In the first blog of this series, I talked about the impact that poorly defined structure can have on an organization. Now, I want to turn attention to how to know that you have a structure problem. Let me begin by stating there are two components to this discussion: 1) identifying that you have a structure problem and 2) defining a workable solution to the problem once identified. We tackle clear identification of a problem in this post and look toward workable solutions in the next.
The following are some of the signs that we see of structure problems that significantly impact performance:
- The organization is adding positions, but the additional staff is not leading to improved performance
- A high number of responsibilities/tasks rise to the CEO position, robbing that position of time needed for strategic thinking etc.
- Decisions that should be handled at lower levels of management migrate to upper levels of management
- Multiple individuals are taking responsibility for the same tasks or parts thereof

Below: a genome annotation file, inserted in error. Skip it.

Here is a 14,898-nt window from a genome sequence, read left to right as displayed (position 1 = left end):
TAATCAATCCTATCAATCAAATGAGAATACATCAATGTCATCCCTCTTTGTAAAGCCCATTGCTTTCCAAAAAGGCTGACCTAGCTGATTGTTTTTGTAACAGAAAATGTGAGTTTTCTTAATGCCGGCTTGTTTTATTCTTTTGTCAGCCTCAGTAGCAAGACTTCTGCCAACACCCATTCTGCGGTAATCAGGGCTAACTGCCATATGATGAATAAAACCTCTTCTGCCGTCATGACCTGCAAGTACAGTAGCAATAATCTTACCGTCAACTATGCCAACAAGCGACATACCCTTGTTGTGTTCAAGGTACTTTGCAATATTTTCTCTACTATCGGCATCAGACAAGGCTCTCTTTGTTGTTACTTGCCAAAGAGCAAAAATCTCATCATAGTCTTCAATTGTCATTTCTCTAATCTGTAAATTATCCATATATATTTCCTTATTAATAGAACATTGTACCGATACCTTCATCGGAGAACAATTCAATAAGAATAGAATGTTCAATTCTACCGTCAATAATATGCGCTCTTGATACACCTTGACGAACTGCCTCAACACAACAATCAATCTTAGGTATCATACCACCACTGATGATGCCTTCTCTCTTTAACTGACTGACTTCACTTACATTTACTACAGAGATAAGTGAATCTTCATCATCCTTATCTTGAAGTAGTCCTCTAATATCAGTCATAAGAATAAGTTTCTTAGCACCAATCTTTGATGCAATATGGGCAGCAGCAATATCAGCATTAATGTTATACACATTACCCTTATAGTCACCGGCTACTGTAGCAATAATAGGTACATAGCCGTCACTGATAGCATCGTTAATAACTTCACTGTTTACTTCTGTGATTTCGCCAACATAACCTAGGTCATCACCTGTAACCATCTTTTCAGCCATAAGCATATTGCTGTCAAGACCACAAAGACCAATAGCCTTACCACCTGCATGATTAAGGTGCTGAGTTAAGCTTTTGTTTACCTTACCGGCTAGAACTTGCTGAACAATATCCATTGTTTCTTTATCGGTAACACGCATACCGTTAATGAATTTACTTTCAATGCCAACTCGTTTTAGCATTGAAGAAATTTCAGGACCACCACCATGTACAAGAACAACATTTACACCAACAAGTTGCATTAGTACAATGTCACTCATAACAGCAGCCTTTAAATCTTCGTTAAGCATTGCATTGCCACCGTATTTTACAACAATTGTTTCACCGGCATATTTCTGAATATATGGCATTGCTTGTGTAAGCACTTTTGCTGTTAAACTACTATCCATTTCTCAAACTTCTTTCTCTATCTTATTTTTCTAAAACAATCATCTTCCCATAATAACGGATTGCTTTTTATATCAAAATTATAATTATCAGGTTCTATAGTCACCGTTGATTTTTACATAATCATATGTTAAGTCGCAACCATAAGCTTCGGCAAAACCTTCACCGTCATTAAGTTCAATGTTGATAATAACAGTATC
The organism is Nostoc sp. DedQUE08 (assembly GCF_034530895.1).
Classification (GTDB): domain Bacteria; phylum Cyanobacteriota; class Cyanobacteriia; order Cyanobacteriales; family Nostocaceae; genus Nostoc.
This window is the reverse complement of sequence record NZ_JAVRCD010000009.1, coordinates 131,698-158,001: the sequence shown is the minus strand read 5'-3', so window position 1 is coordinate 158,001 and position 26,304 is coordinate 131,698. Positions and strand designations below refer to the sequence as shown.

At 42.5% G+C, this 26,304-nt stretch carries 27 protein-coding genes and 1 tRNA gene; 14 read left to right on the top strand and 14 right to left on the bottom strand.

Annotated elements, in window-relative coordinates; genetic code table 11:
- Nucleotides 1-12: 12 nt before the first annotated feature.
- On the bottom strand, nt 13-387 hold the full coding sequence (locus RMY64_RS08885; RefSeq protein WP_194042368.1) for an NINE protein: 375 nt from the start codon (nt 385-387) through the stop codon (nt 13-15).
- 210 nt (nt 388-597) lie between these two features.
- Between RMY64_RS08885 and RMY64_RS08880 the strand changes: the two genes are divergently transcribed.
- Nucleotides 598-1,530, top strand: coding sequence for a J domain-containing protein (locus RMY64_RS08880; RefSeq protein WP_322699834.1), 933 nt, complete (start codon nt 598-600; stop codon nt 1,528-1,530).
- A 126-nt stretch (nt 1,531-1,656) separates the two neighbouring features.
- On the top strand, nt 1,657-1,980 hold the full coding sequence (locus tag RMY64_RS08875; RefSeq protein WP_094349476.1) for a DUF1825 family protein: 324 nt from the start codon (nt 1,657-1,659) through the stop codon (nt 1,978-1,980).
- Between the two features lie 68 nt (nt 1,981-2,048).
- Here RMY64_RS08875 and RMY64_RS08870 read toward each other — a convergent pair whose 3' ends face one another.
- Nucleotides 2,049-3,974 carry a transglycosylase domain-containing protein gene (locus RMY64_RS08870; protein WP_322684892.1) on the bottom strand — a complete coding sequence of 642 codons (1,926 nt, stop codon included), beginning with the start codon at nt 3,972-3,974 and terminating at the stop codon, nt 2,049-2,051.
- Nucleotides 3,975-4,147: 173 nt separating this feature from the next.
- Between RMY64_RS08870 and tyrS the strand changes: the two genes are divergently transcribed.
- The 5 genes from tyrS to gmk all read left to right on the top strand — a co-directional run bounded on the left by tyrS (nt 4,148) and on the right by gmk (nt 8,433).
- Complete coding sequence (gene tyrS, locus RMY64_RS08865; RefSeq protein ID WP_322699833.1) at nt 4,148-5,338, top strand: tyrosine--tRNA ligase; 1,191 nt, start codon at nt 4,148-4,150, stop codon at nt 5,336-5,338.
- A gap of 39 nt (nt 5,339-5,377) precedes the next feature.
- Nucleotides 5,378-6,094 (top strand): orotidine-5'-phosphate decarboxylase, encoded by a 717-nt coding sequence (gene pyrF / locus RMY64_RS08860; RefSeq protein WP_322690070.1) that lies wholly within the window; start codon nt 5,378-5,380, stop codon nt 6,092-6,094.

- Individuals can’t give an honest “yes” response to many of the 7 Questions
- Processes of the organization don’t perform well due to lack of clarity re. who is supposed to do what or inconsistencies in the process between multiple individuals
- The culture is one in which there is blaming of others for non-performance
Diagnosing a Structure Problem
To ascertain whether you have a structure problem, dialogue with members of your management team or workforce around the symptoms outlined above. Or, alternatively, you can survey them on these questions. Then, determine which of these apply and which don’t before prescribing or seeking help for a fix.
If structure is an issue, then stay tuned for the additional blogs in this series to outline steps for a workable solution.